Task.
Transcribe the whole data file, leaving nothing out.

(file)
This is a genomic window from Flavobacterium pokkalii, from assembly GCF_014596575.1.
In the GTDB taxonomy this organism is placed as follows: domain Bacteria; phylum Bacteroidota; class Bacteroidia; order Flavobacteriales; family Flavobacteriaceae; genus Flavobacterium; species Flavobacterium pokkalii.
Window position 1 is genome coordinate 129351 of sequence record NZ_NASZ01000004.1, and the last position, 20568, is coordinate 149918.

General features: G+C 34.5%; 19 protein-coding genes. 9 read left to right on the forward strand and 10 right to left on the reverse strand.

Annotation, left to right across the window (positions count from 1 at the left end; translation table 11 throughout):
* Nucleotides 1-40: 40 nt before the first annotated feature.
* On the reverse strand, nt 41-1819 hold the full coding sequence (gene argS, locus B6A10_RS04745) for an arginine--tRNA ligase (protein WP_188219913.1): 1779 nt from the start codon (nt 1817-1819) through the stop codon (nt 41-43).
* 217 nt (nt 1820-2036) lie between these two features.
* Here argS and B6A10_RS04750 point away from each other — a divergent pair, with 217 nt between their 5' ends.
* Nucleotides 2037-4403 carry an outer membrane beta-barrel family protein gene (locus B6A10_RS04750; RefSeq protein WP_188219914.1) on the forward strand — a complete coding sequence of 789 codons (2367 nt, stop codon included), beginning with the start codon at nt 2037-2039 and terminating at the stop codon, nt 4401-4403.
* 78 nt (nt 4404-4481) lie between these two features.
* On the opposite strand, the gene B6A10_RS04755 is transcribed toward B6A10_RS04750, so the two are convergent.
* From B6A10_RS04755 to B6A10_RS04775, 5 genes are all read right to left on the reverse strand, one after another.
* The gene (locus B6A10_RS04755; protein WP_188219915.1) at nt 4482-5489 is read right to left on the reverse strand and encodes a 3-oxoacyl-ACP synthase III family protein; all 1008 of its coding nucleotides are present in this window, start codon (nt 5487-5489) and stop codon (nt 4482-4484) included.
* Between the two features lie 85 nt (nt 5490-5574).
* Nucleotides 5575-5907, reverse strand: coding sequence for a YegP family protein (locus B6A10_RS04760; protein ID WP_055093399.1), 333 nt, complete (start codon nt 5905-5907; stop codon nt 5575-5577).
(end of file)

This is a genomic window from Flavobacterium pokkalii, from assembly GCF_014596575.1.
In the GTDB taxonomy this organism is placed as follows: domain Bacteria; phylum Bacteroidota; class Bacteroidia; order Flavobacteriales; family Flavobacteriaceae; genus Flavobacterium; species Flavobacterium pokkalii.
Window position 1 is genome coordinate 129351 of sequence record NZ_NASZ01000004.1, and the last position, 20568, is coordinate 149918.

General features: G+C 34.5%; 19 protein-coding genes. 9 read left to right on the forward strand and 10 right to left on the reverse strand.

Annotation, left to right across the window (positions count from 1 at the left end; translation table 11 throughout):
* Nucleotides 1-40: 40 nt before the first annotated feature.
* On the reverse strand, nt 41-1819 hold the full coding sequence (gene argS, locus B6A10_RS04745) for an arginine--tRNA ligase (protein WP_188219913.1): 1779 nt from the start codon (nt 1817-1819) through the stop codon (nt 41-43).
* 217 nt (nt 1820-2036) lie between these two features.
* Here argS and B6A10_RS04750 point away from each other — a divergent pair, with 217 nt between their 5' ends.
* Nucleotides 2037-4403 carry an outer membrane beta-barrel family protein gene (locus B6A10_RS04750; RefSeq protein WP_188219914.1) on the forward strand — a complete coding sequence of 789 codons (2367 nt, stop codon included), beginning with the start codon at nt 2037-2039 and terminating at the stop codon, nt 4401-4403.
* 78 nt (nt 4404-4481) lie between these two features.
* On the opposite strand, the gene B6A10_RS04755 is transcribed toward B6A10_RS04750, so the two are convergent.
* From B6A10_RS04755 to B6A10_RS04775, 5 genes are all read right to left on the reverse strand, one after another.
* The gene (locus B6A10_RS04755; protein WP_188219915.1) at nt 4482-5489 is read right to left on the reverse strand and encodes a 3-oxoacyl-ACP synthase III family protein; all 1008 of its coding nucleotides are present in this window, start codon (nt 5487-5489) and stop codon (nt 4482-4484) included.
* Between the two features lie 85 nt (nt 5490-5574).
* Nucleotides 5575-5907, reverse strand: coding sequence for a YegP family protein (locus B6A10_RS04760; protein ID WP_055093399.1), 333 nt, complete (start codon nt 5905-5907; stop codon nt 5575-5577).